Caritas Poland promises to assist migrants as Belarus clears camps on border
By Devin Watkins
Belarus on Thursday cleared several migrant camps along its border with Poland, where thousands of people had huddled for weeks in the cold in hopes of entering the European Union nation.
The first repatriation flight took off from Minsk airport on Thursday, taking hundreds of would-be migrants back to Iraq.
The move came after weeks of tensions along the Poland-Belarus border, and as the European Commission rejected a Belarus proposal that EU nations take in up to 2,000 migrants.
Despite Belarus clearing the camps, Polish authorities announced Friday that around 250 people tried to cross the border into Poland over the previous 24 hours, down by half from the day before.
Several EU countries and the United States have accused Belarus of flying the migrants to Minsk and shunting them to the border to put pressure on the EU.
At least 10 migrants have died in the freezing temperatures, including a 1-year-old child.
Helping needy, respecting border security
In response to the crisis, the Catholic Church has been working to assist migrants, and promised to continue efforts on Thursday.
Caritas Poland held a press conference that morning detailing those efforts, saying that around 215,000 Euro in assistance has been provided to migrants since September.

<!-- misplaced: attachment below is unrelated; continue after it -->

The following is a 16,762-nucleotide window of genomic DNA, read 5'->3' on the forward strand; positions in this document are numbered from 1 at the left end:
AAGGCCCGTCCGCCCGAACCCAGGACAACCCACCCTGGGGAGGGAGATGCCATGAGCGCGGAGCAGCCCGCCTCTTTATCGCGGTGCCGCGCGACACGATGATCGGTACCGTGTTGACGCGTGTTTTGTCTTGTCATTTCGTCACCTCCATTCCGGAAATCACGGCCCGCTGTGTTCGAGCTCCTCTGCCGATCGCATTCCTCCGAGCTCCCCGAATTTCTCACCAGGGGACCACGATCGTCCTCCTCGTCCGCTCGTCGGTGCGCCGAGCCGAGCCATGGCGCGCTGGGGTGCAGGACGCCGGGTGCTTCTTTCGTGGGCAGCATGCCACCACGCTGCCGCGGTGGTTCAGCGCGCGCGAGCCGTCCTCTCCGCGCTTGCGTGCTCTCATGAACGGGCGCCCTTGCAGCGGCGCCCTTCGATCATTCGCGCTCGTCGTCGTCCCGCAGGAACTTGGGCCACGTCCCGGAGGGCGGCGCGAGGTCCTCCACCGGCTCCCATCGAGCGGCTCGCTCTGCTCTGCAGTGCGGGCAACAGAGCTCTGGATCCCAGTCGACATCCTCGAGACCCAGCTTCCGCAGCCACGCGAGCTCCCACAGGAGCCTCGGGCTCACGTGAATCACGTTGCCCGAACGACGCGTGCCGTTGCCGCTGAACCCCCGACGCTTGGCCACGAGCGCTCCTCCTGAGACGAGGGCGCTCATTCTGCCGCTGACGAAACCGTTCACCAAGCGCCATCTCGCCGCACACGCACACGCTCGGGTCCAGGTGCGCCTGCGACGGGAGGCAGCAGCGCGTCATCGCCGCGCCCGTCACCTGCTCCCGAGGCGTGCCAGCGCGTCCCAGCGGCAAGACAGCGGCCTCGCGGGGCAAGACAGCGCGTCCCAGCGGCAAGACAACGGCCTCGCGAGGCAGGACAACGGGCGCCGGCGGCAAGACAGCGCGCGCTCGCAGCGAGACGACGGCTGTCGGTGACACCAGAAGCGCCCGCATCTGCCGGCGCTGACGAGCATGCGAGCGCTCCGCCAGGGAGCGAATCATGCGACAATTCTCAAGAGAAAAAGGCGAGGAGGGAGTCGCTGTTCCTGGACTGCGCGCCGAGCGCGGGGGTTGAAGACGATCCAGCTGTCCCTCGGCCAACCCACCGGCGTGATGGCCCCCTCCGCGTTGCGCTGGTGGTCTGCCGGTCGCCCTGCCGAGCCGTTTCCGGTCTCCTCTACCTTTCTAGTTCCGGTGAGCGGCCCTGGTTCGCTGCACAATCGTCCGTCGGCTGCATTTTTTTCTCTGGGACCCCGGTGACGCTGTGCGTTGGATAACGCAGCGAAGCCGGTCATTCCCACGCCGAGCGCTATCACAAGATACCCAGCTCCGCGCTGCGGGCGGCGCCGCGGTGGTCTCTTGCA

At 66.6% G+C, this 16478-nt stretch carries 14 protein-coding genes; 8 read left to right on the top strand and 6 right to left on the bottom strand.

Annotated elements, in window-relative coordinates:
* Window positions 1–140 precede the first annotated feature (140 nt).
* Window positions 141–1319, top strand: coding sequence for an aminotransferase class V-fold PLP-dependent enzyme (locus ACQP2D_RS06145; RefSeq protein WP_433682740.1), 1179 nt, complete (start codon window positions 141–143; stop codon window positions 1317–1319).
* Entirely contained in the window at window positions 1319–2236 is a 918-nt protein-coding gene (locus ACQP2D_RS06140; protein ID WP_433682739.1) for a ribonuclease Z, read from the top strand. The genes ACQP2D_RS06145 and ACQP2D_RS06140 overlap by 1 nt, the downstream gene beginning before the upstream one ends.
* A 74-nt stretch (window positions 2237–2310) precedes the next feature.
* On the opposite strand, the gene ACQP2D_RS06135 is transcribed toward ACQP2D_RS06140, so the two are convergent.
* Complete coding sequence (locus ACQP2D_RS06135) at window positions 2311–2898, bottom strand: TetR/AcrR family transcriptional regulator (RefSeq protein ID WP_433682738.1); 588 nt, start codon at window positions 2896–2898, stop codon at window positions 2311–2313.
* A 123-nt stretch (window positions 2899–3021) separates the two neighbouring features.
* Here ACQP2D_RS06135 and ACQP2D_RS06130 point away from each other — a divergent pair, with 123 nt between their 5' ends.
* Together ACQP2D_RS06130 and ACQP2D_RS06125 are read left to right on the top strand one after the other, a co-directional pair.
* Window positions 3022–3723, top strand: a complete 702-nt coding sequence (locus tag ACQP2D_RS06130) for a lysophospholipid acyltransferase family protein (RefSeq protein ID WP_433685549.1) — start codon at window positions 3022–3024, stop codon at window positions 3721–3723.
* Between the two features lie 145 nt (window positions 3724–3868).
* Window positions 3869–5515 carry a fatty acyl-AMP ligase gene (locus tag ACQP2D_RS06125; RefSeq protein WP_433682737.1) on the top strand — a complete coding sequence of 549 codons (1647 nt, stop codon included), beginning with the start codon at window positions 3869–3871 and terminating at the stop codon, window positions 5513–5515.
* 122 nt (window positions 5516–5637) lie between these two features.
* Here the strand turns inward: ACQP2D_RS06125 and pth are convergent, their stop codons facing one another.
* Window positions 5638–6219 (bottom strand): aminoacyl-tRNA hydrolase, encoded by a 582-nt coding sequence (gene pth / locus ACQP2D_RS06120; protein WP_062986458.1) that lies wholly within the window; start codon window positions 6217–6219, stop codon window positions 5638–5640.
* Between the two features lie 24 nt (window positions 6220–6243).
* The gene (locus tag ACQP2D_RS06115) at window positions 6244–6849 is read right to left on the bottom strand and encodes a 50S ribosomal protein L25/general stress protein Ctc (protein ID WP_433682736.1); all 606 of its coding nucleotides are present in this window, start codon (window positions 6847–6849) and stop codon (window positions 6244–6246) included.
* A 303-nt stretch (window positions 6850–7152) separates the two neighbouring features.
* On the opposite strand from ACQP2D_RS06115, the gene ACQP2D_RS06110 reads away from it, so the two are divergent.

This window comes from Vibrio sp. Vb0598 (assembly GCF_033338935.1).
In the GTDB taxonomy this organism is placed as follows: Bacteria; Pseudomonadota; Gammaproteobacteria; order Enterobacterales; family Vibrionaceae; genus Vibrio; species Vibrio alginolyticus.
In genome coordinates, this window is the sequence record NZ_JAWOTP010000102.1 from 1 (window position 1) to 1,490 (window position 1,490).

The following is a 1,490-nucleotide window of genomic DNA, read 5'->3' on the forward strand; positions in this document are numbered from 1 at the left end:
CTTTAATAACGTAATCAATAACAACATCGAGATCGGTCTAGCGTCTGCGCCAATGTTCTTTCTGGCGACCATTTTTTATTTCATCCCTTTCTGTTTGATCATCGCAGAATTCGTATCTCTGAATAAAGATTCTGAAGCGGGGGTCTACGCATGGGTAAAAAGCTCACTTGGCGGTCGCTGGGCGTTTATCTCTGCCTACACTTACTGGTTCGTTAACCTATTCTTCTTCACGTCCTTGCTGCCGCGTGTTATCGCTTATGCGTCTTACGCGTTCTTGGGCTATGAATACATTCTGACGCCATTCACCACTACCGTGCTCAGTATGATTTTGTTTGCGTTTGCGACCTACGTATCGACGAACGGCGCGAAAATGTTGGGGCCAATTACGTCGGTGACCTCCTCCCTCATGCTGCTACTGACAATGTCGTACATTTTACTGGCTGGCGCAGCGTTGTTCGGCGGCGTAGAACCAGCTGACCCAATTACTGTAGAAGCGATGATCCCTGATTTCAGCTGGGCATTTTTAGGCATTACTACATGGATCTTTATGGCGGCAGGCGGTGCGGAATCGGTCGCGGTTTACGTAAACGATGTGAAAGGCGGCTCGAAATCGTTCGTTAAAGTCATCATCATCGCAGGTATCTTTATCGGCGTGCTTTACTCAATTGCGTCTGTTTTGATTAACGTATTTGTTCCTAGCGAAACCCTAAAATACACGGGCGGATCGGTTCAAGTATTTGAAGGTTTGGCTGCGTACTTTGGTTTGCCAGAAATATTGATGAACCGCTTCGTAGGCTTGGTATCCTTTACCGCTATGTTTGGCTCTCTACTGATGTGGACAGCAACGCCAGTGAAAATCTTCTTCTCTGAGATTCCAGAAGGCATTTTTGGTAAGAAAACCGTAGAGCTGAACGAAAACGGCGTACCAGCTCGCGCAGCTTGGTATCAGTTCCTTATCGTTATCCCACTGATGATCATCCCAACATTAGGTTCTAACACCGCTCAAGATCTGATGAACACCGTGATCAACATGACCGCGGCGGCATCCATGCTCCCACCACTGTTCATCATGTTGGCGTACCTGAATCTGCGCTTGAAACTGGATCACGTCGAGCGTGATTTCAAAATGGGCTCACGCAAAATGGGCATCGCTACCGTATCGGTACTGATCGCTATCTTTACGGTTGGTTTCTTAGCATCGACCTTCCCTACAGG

The Director of Caritas Polska, Fr. Marcin Iżycki, said the humanitarian aid is not aimed at hindering efforts to secure the EU nation’s border.
“There is no contradiction in helping the needy and respecting the work of those who defend the security of our border and our country,” he told reporters.
Fr. Iżycki added that Caritas Poland is helping everyone involved in the border crisis, from migrants to local residents.
Border agents handing out aid
The Church in Poland plans to hold a collection at this Sunday’s Masses for migrants and refugees.
Caritas has set up “Tents of Hope” in 7 parishes in the Archdiocese of Białystok, near the border, to collect food, clothing, blankets, and anything that the needy might require.
The organization also runs several centers for foreigners in Poland, with the number of people assisted tripling over the past weeks.
The Caritas director for the Archdiocese, Jerzy Sęczek, said help is given to anyone who needs it and that even security officers have handed out aid.
He said many of the border agents are members of local parishes and that some have collected basic necessities from their churches and handed them directly to the migrants.
Media portrayal versus personal experience
At the press conference, Franciscan Fr. Cordian Szwarc said parishes along the Belarus border have done their best to help migrants with food, clothes, or water.
“We have been here for two weeks now,” he said, “and we see that the people who form these parishes are good people, in the good sense of the word, simple, good people who have learned from their grandparents what is good and what is bad.”
He added that the media has portrayed the migrants in an unfavorable light.
“There is a very different reaction to a person who asks for help with their hand out and a very different reaction when you see several thousand people gathered at the border and presented in this way,” said Fr. Szwarc.